Your Facebook or Instagram photos could tell if you are depressed, thanks to scientists who have developed a new computer programme that could diagnose depression from social media posts better than doctors.

The programme could identify depressed people correctly 70 per cent of the time. In comparison, previous research has shown that doctors can make a correct unassisted diagnosis of depression 42 per cent of the time.

“Our analysis of user accounts from a popular social media app revealed that photos posted by people diagnosed with depression tended to be darker in colour, received more comments from the community, were more likely to contain faces and less likely to have a filter applied,” said Christopher Danforth, from the University of Vermont in the US.

“When they did select a filter they were more likely to use the filter that converted colour images to black and white. People diagnosed with depression also posted at a higher frequency compared to non-depressed individuals,” said Danforth.

“With an increasing share of our social interactions happening online, the potential for algorithmic identification of early-warning signs for a host of mental and physical illnesses is enormous,” he said, adding, “Imagine an app you can install on your phone that pings your doctor for a check-up when your behaviour changes for the worse, potentially before you even realise there is a problem”.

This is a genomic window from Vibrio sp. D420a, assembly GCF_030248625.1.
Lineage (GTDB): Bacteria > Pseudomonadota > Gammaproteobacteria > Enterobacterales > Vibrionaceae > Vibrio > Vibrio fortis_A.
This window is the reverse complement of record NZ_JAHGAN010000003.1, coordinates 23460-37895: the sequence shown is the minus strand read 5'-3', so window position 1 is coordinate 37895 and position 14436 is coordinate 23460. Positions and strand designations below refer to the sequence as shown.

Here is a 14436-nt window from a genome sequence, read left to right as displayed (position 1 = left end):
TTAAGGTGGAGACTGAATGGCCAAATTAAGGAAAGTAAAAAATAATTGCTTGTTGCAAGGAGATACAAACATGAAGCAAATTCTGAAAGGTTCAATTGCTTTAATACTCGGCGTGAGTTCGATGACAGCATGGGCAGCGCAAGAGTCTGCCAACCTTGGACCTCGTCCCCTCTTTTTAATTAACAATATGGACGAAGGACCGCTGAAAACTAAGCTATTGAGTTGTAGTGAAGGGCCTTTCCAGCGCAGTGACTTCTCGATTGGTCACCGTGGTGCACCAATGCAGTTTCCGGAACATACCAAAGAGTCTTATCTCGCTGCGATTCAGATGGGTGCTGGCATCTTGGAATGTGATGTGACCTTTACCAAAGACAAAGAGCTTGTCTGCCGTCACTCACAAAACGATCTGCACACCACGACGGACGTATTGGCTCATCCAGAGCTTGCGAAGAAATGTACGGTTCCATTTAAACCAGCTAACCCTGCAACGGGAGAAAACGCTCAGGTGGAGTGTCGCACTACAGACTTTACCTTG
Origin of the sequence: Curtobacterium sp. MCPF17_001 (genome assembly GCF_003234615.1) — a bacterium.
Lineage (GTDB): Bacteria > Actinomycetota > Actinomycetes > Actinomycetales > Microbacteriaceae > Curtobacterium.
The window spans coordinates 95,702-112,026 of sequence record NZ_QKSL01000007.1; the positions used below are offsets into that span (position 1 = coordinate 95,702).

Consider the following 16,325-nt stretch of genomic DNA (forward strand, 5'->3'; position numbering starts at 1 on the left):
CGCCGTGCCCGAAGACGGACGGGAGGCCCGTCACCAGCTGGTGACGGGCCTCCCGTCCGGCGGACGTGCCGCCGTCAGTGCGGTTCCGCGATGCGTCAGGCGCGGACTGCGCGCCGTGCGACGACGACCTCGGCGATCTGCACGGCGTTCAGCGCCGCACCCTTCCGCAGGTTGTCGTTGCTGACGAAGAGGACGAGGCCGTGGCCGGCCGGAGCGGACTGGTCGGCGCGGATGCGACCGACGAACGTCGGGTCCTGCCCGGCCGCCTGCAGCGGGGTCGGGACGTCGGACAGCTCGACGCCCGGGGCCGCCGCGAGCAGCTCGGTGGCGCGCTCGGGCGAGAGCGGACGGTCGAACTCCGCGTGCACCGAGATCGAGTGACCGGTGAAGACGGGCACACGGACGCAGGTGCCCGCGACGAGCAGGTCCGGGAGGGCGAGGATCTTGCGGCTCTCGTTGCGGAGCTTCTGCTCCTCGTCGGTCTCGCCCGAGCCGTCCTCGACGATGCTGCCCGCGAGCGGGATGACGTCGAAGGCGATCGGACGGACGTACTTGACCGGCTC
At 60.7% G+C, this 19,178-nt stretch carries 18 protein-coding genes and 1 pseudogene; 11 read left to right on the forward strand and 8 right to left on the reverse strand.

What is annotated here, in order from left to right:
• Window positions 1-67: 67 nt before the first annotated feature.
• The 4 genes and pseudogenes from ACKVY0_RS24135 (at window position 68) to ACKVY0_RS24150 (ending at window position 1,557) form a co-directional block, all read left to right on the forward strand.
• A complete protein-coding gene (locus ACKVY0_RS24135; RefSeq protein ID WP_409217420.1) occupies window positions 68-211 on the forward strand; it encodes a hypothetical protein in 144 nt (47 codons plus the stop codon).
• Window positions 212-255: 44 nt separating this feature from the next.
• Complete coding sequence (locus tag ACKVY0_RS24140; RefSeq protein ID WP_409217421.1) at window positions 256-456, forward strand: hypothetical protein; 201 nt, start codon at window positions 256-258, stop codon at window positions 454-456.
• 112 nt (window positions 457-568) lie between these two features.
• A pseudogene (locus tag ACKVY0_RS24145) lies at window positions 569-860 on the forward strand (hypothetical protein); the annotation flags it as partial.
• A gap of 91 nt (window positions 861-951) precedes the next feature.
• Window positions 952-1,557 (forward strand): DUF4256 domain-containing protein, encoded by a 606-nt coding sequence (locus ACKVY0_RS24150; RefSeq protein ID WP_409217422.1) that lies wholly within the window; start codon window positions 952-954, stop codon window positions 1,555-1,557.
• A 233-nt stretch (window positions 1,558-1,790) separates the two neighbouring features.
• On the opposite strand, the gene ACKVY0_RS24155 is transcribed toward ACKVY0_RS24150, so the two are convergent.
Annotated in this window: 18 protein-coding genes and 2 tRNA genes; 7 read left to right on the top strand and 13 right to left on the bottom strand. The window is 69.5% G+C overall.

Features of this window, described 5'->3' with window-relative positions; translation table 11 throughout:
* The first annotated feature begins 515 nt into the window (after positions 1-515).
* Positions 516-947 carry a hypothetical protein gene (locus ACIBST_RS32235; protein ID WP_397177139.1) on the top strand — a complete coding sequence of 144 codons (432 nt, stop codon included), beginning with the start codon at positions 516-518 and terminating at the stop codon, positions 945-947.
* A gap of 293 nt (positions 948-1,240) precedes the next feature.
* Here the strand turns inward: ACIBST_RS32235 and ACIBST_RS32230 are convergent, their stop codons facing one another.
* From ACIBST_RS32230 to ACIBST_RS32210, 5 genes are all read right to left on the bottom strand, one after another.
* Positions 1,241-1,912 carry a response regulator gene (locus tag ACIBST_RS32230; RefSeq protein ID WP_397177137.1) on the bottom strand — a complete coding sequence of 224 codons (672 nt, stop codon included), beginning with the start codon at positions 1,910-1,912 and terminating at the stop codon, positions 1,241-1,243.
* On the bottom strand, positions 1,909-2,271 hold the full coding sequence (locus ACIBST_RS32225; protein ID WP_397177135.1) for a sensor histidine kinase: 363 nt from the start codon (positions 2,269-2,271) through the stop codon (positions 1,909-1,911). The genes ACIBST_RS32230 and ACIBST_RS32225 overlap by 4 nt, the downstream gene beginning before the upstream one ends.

The researchers used the computer programme to analyse 43,950 photos, following recruitment of 166 users of a popular social media app, including 71 people that had a clinical diagnosis of depression. The programme scoured the photos for details that were associated with healthy and depressed individuals.

This information was then used to see if the programme could predict who would go on to be diagnosed with depression by only looking at photos that were posted before their diagnosis.

“Although we had a relatively small sample size, we were able to reliably observe differences in features of social media posts between depressed and non-depressed individuals,” said Andrew Reece from Harvard University in the US. “Importantly, we also demonstrate that the markers of depression can be observed in posts made prior to the person receiving a clinical diagnosis of depression,” he said.

The research was published in the journal EPJ Data Science.

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